|Case Four: Secondary Prevention Lipid Management|
|Mr Johnson is a 58 year old white male living in Stamford, Connecticut. He is here to see you for a follow up 1 month after discharge to the hospital, where he was treated for an ST-segment elevation myocardial infarction (STEMI). Prior to discharge he was initiated on a high-intensity statin, atorvastatin 80 mg daily.
Mr. Johnson admits to you that he stopped his statin about 2 weeks ago, because he’s heard that it can cause liver damage on the radio. He feels he needs more time on his diet and exercise. He also wants to try garlic supplements, fish oils, and Chinese herbs to help his cholesterol first. He does not report any side effects of atorvastatin, and he does not have comorbidities or predisposing factors that could influence statin safety. How would you approach Mr. Johnson?
Evidence based guidelines from the ACC/AHA in 2013 for treatment of cholesterol to reduce ASCVD risk include guidelines for patients with established ASCVD. Evidence-based therapy for Mr. Johnson’s cholesterol should focus on which of the following?
The correct answer is 3. For patients with established ASCVD such as Mr. Johnson with a recent STEMI, the evidenced-based best cholesterol treatment is high-intensity statin therapy. Specific cholesterol level treatment goals are not based on RCT evidence and are not a part of 2013 ACC/AHA guidelines (options a and b are incorrect); there is also no evidence that non-statin therapy of any intensity will lower risk in this patient (option d is incorrect).
The four groups recommended for statin therapy according to the 2013 guidelines are:
Which one of the following includes the determinants used in 2013 ACC/AHA risk calculator to assess 10-year risk for ASCVD?
The correct answer is 1:
You also explain to Mr. Goodman that the new (2013) guidelines have shifted the approach to using statins and that they have generated controversy. You tell him that, in fact, statin treatment would not be recommended under the old guidelines.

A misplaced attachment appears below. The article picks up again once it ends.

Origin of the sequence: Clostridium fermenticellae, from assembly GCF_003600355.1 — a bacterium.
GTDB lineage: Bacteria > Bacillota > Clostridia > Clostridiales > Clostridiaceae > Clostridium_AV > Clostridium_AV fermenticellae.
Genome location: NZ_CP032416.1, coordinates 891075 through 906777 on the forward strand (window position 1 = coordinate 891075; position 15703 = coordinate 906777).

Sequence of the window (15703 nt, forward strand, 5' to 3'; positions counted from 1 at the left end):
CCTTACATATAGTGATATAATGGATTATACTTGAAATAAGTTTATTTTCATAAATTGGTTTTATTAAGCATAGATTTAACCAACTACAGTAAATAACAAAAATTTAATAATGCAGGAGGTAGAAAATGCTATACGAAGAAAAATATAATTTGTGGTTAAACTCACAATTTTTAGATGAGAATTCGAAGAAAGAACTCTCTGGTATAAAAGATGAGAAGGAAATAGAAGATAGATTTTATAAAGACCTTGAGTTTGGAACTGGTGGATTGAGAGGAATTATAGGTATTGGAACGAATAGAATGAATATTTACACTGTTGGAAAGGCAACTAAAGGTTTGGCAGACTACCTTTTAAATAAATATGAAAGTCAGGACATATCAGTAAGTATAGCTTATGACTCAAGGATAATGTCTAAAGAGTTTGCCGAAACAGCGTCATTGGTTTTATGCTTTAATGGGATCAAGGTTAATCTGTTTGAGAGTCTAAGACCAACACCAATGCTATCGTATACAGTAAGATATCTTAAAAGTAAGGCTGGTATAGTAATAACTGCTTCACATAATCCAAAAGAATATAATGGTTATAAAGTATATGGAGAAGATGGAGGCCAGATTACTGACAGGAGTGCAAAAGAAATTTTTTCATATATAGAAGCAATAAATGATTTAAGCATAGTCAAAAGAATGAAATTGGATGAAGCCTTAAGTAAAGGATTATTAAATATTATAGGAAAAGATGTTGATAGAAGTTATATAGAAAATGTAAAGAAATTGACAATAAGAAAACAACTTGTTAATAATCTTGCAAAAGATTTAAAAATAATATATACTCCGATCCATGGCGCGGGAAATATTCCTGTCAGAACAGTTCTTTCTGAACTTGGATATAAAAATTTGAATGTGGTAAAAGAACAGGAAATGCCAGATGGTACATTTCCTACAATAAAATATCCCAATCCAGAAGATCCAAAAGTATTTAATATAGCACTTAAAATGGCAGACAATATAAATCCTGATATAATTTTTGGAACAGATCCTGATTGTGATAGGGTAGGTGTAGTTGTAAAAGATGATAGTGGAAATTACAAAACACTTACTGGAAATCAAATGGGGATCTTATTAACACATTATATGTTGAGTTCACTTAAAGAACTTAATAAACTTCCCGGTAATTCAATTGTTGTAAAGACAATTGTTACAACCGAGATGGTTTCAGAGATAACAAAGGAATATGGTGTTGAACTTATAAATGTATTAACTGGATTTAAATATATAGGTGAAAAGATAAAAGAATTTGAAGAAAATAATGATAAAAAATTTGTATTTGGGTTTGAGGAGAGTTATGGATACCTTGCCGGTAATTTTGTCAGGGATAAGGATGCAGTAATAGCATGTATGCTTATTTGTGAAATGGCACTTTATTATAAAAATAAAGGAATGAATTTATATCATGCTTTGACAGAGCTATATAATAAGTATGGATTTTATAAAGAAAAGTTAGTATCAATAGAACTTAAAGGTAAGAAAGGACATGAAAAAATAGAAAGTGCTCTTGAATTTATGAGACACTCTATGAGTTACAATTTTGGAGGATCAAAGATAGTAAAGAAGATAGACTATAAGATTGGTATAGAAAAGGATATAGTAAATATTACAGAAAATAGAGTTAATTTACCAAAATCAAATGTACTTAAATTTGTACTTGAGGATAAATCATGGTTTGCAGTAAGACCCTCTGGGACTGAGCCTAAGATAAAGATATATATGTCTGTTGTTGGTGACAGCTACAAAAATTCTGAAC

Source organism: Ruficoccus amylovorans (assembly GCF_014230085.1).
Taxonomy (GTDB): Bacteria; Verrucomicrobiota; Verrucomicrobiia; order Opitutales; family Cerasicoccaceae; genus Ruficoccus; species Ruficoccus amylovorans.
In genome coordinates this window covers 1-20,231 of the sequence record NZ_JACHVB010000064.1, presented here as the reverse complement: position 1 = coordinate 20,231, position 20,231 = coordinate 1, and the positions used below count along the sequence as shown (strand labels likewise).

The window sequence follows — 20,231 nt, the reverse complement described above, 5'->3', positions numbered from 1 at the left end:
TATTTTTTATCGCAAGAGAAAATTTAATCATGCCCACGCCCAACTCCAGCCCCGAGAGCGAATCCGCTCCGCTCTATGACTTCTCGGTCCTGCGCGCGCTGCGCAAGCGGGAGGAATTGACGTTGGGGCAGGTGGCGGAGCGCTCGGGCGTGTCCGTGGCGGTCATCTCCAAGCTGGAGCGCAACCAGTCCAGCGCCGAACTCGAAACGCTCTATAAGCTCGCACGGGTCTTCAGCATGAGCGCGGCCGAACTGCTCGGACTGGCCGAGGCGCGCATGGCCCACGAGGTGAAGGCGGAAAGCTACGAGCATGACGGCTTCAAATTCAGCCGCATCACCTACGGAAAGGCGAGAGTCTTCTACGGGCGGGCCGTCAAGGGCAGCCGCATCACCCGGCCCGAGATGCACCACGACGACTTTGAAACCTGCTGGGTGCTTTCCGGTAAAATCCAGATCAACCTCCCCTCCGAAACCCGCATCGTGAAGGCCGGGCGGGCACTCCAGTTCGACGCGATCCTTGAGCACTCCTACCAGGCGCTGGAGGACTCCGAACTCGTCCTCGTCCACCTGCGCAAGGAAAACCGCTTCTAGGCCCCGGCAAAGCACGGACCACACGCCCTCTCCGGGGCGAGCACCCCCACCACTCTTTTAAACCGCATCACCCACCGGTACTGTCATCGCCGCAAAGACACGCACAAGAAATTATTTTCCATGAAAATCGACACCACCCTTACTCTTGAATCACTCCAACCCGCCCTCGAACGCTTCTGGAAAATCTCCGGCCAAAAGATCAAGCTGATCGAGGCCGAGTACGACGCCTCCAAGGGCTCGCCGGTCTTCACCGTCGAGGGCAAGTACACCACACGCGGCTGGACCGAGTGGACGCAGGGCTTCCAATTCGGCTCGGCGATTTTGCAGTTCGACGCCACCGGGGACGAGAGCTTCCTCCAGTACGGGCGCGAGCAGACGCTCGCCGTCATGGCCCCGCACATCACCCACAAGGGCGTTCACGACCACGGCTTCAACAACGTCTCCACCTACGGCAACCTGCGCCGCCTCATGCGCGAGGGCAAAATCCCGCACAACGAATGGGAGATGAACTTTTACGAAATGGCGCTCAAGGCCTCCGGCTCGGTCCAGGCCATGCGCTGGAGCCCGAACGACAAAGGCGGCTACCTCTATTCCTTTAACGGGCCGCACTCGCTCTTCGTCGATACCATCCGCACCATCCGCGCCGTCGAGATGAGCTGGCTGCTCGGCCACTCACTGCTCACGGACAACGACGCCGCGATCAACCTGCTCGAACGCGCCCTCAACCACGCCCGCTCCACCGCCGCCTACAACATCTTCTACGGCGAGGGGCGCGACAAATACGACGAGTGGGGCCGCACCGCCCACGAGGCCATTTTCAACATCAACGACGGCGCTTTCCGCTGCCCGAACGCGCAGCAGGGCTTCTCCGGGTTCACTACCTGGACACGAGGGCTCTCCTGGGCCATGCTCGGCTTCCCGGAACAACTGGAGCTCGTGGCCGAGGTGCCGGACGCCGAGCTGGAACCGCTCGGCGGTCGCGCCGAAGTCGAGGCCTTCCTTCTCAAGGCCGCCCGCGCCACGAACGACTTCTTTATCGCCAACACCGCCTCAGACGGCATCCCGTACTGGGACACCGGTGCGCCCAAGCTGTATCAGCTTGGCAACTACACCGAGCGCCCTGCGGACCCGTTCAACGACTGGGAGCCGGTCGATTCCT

You tell him that you want more time to consider the 2013 guidelines, and the two of you agree to meet again in 2 weeks. Stephen, with his hand on the doorknob, says, “Doc, I really want to know what you would do.”
What treatment strategies for hyperlipidemia should be offered to Mr. Goodman? Which of the options below you recommend, based on your review of the 2013 ACC/AHA guideline.
The true answer is that there are several ways to treat him; all of these are potential recommendations and you may see all used at your practice site. In a poll of NEJM readers of this article, 56% chose option a; 26% chose option b; 16% chose option c.
Click on each option below to read how three NEJM commentators defend each of these approaches in response to the vingette which appeared April, 2014 in NEJM.
Rationale for option a: do not begin statin therapy, by Dr. Benjamin J. Ansell, M.D
Rationale for option b, begin statin therapy and monitor LDL level, by Dr. Samia Mora, M.D., M.H.S
Rationale for option c: begin statin therapy and do not monitor LDL level, by Dr. Harlan M. Krumholz, M.D
A visual aid
The Mayo Clinic has produced a web-based visual tool to use with patients in your office to help them understand their cardiovascular risk, and how interventions (tobacco cessation, blood pressure lowering, aspirin, and/or statin therapy) can have on their risk. Here is what you could show Mr. Goodman about the effect of starting a statin on his CV risk: